Next weekend you can be at ... Tribeni
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- Published 23.10.05
Tribeni is home to one of the architectural landmarks of Bengal ? its oldest mosque. That and the many small wonders surrounding it make this small town in Hooghly an ideal destination for a weekend trip.
According to Hindu mythology, Vishwakarma had taken up the challenge to build a second Benaras here, but Lord Shiva scuttled his plans. The master builder moved on, leaving his tools in Tribeni.
The town boasts of a rich heritage. In ancient times, the Hindu rulers had set up a river port here, at Saptagram. It flourished as a commercial hub.
Tribeni also became famous for its Sanskrit scholars and temples. It was given the name Tirtharaj to highlight its importance to the pilgrims.
The Benimadhab temple of Tribeni once used to attract as many pilgrims during Makar Sankranti as Allahabad. The royal family of Orissa built the ghats here.
Another myth surrounding Tribeni is that Ganga, Yamuna and Saraswati once converged here. While historians are still splitting hair over the existence of the Saraswati, the Yamuna is no wider than a canal now. The Ganga, though, retains some of its former glory.
The newly-constructed Ishwar Gupta Setu offers a majestic view of the river.
In 1298, Zafar Khan Gaji attacked the Saptagram port and vanquished the Hindu king Dharma Pal. Legend has it that Gaji destroyed several temples and killed most Hindus in the area. He then proceeded to build a massive mosque with the debris of the temples. The mosque, made of black basalt, is the oldest in Bengal.
Some historians are sceptical about the apocryphal account. The Cambridge History of India (Part III) however maintains that the building material of the mosque came from a Krishna temple which ?formerly stood on the same spot but is now so mutilated as to have lost most of its architectural value?.
An Archaeological Survey of India excavation unearthed statues of Vishnu and Krishna from the site. The figures are of various periods and styles, hence the age of the ?destroyed temple? cannot be ascertained.
A tour of the mosque will perplex a first-time visitor as there are innumerable motifs and statues of Hindu gods and goddesses on the walls. Plaques in Sanskrit are also carved on the stones.
The statues of Lord Vishnu holding a mace are distorted and defaced. Historian Jadunath Sarkar has described the mosque as ?a museum of Muslim epigraphy?.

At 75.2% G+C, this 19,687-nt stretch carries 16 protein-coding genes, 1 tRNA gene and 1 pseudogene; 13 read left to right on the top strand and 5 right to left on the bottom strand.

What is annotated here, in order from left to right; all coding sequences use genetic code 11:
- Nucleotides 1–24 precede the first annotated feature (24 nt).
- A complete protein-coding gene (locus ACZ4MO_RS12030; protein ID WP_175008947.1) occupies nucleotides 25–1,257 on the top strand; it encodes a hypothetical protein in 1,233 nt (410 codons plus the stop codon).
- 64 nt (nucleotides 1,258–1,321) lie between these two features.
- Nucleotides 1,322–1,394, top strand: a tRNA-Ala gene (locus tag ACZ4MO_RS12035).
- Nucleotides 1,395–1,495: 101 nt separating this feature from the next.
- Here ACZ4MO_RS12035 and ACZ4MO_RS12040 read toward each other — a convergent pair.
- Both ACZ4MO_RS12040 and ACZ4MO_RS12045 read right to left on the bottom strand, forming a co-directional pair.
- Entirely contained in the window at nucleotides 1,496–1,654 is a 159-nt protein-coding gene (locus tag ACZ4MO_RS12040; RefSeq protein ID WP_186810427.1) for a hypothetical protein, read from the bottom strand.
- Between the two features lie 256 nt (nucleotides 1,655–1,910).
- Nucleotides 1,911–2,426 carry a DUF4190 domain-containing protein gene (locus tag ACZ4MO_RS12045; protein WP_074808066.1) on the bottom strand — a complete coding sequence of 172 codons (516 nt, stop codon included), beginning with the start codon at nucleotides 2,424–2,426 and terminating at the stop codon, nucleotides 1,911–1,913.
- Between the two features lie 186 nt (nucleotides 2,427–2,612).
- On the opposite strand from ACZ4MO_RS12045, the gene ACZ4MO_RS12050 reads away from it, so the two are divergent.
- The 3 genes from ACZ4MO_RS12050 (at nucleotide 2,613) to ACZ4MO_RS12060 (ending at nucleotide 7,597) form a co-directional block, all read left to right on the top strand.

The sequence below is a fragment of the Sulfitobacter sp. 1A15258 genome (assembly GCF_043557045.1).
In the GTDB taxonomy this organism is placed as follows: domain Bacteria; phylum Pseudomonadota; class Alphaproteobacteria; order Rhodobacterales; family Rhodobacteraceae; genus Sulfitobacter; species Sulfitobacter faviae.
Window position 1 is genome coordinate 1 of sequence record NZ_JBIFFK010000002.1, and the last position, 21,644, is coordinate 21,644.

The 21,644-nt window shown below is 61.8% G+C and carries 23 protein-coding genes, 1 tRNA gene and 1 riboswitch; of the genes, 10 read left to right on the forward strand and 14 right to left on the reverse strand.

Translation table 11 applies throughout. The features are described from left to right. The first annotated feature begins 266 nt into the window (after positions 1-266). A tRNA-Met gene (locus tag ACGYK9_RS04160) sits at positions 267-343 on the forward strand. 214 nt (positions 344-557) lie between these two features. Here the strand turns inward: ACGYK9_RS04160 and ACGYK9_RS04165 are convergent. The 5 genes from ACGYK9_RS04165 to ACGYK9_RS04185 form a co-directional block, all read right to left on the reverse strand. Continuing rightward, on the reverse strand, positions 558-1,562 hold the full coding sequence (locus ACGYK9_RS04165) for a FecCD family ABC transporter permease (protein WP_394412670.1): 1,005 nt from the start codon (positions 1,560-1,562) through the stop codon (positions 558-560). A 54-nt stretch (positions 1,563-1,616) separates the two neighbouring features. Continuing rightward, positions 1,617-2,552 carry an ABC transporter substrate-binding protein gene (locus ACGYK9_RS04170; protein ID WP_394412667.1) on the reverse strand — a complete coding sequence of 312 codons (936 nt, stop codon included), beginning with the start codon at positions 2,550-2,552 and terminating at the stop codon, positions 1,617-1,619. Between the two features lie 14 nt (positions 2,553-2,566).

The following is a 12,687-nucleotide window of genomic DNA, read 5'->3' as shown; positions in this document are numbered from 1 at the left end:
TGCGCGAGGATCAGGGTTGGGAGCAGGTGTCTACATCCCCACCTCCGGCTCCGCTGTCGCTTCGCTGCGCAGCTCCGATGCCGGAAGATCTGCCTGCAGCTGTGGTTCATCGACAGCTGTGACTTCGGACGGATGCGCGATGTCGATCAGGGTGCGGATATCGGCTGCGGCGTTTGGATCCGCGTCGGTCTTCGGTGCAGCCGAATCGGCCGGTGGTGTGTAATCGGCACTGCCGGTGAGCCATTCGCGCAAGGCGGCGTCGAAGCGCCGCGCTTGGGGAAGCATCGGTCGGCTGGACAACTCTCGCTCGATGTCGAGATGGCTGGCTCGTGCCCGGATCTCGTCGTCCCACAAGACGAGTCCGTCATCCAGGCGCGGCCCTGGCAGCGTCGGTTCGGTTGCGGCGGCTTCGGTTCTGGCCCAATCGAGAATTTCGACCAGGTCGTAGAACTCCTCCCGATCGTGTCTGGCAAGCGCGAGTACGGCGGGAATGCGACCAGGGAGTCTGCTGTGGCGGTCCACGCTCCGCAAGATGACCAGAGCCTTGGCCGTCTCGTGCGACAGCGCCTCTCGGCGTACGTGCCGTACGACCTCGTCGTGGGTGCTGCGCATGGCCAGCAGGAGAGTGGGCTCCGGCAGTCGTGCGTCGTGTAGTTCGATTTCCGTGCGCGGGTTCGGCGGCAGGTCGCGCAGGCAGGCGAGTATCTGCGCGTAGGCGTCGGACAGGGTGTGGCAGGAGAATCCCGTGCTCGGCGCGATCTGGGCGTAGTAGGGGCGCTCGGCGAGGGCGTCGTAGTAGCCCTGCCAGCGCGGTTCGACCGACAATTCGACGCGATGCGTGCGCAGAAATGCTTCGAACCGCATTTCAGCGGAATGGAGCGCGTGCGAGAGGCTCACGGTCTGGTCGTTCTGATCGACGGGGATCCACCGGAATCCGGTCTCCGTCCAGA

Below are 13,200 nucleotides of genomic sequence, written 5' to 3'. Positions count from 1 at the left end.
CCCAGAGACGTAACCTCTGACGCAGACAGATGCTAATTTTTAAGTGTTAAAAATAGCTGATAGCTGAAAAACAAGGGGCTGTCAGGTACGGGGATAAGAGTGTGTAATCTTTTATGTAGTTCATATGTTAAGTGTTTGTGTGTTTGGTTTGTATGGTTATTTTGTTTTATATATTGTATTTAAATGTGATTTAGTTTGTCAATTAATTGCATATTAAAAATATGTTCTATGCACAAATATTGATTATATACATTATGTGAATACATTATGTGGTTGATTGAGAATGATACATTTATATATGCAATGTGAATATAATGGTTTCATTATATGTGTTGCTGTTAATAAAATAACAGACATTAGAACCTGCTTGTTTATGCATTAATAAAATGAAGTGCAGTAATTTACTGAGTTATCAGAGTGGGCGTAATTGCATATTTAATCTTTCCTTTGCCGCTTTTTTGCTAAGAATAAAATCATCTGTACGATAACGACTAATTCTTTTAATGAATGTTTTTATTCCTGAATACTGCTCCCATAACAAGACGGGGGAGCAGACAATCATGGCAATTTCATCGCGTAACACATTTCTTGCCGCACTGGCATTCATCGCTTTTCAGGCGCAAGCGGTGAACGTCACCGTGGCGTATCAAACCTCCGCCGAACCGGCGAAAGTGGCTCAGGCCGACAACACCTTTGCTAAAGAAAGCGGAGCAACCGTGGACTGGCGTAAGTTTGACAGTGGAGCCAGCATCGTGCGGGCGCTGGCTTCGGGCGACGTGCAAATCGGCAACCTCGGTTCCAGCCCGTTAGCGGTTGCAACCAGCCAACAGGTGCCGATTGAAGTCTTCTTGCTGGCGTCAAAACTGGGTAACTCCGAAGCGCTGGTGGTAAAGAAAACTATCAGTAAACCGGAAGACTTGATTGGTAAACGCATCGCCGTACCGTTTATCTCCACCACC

A portion of the mosque houses the grave of Gaji?s third son and his grandsons. There is a fourth grave of an unknown woman. On the eastern side are the graves of Gaji and his two elder sons. Gaji?s wife, a Hindu princess, is also buried here.
Interestingly, Hindu deities are sculpted on the backs of the headstones. Hindu motifs like lotus and conch shells adorn the doors to the graves.
Statues of Narasimha, Baraha, Rama, Krishna and Lakshmi can be found on the northern side of the mosque. All statues on the southern side are defaced.
D. Moni, after extensive research on the mosque, had concluded that the walls once had panels depicting scenes from the Ramayana and the Mahabharata. Historian Rakhal Das Banerjee supported the claim.
The mosque looks more like a temple from outside. There is a theory that Gaji was buried in its garbha griha in 1313 after being killed in a war.
The tombs and arches offer a glimpse of the Islamic style of architecture. Statues of Buddha and Jain saint Paraswanath can also be seen.
Seven Shiva temples, built by Chakumar Singh in 1841, though simple, are worth a visit. The shivlings have been named as Benimadhab, Sashishekhar, Vishweshwar, Rameshwar, Yogeshwar, Gangadhar and Chandishwar.
Tribeni is 48 km from Calcutta by rail. It is the station after Bansberia. The journey takes around an hour-and-a-half by local train. The town is hardly two hours by road, along Kalyani Expressway. You can also go via Bandel.
Try to return by evening. There is a dearth of good restaurants. Snacks, sweets and mineral water, however, are readily available. Stop over at the Hangsheswari temple in Bansberia if you can